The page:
Microsoft Office Exploits: CVE-2015-2520 and CVE-2015-2523

So I had Word opened and Microsoft AutoUpdate ran and I saw that there were updates to install. Being curious as I was, I went to the link listed about the "security update" and saw that there were exploits that allowed for the possibility of remote code execution in various versions of Excel. To see the table showing which are exploitable, check this link out. That is where I also found the two CVE numbers that were associated with the version of Excel that I'm running: Excel 2016 for Mac. I went to to check out the CVE's listed: CVE-2015-2520 and CVE-2015-2523. Being the curious type I am, I downloaded the linked files and saw that they were excel files. Tried opening them, but Excel just warned me saying that they were corrupt or that there may be some missing data; no crashes. I'm still pretty new to this world but I'm wondering, does that just mean that my Excel is vulnerable but requires a different approach than what was done with the sample on db-exploit? Or does it just mean that it could be OS specific (I'm running OS X 10.11 which has added a lot of extra security features)? I'm also wondering how an exploit like this is made, is this something you can do with a hex editor? And how might you take something like this and insert a payload?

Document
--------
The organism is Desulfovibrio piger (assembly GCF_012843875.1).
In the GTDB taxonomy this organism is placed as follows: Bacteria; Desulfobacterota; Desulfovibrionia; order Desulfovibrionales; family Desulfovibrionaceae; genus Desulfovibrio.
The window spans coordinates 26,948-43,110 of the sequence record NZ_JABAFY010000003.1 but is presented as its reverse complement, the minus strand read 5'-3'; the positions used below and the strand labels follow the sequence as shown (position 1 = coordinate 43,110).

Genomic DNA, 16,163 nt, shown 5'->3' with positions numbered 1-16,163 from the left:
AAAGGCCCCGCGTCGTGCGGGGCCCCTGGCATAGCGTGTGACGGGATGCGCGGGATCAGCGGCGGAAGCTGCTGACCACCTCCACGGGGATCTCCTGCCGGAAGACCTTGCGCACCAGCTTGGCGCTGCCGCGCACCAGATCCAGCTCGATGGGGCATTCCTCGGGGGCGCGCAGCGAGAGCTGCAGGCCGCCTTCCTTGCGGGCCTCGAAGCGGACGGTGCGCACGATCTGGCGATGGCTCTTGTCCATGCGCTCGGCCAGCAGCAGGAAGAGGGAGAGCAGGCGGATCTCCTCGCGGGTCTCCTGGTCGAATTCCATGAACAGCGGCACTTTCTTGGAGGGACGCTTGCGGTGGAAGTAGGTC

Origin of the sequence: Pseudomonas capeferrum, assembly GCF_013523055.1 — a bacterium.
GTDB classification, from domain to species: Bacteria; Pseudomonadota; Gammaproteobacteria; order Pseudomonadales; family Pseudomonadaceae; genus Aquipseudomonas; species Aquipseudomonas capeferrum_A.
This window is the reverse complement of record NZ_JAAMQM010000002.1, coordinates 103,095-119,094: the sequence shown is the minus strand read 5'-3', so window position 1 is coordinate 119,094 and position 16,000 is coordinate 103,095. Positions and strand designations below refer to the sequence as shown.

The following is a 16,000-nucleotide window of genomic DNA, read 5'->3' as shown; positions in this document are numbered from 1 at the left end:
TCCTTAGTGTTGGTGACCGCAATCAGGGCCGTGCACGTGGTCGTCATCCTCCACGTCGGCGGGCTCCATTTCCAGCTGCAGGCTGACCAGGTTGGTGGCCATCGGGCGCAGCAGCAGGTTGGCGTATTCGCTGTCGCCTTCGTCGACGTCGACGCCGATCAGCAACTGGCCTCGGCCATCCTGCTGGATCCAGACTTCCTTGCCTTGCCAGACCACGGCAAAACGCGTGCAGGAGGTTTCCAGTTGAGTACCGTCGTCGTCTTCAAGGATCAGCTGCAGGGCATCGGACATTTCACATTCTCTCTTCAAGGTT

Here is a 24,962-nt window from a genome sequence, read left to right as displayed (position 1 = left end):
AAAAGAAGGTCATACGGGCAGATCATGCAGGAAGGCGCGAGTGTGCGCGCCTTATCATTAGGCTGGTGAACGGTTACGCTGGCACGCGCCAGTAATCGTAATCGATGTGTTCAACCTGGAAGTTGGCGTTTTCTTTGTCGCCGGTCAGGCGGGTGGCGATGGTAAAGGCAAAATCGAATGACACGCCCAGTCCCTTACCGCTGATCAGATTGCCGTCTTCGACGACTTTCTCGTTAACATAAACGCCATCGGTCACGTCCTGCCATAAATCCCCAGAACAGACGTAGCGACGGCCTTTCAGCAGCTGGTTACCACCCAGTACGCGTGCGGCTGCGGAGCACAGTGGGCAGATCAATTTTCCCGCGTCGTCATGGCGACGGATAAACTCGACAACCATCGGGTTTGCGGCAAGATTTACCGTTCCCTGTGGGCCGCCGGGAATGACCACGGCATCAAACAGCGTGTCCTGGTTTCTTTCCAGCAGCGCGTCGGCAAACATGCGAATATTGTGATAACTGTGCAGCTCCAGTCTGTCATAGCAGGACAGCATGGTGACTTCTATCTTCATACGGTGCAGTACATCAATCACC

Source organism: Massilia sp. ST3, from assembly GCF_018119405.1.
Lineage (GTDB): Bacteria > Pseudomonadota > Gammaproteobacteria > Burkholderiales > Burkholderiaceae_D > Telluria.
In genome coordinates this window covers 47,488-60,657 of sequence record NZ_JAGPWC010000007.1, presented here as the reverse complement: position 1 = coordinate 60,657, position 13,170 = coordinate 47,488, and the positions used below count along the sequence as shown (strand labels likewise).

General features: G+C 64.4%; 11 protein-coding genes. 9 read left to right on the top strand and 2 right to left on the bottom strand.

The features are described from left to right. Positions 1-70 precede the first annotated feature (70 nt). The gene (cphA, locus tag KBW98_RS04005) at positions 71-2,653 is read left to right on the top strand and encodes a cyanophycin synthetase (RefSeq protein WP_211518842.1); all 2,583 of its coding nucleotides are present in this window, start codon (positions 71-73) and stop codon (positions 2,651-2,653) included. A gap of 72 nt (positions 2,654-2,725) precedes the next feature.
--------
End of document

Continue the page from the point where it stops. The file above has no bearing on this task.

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3 Responses

Yes these look like Windows only exploits because of the .dll and .exe file versions in the code. I can try these at some point if I have time

Right, but at the same time, Microsoft has issued a patch for Microsoft Office 2011 and 2016 for Mac, citing these two exploits as the reason for the patch, so there must be a way to use the exploits on the OS X versions as well, but I supposed it would be somewhat different if it was based off of a dll injection.

Maybe Microsoft still used DLLs for office for mac?

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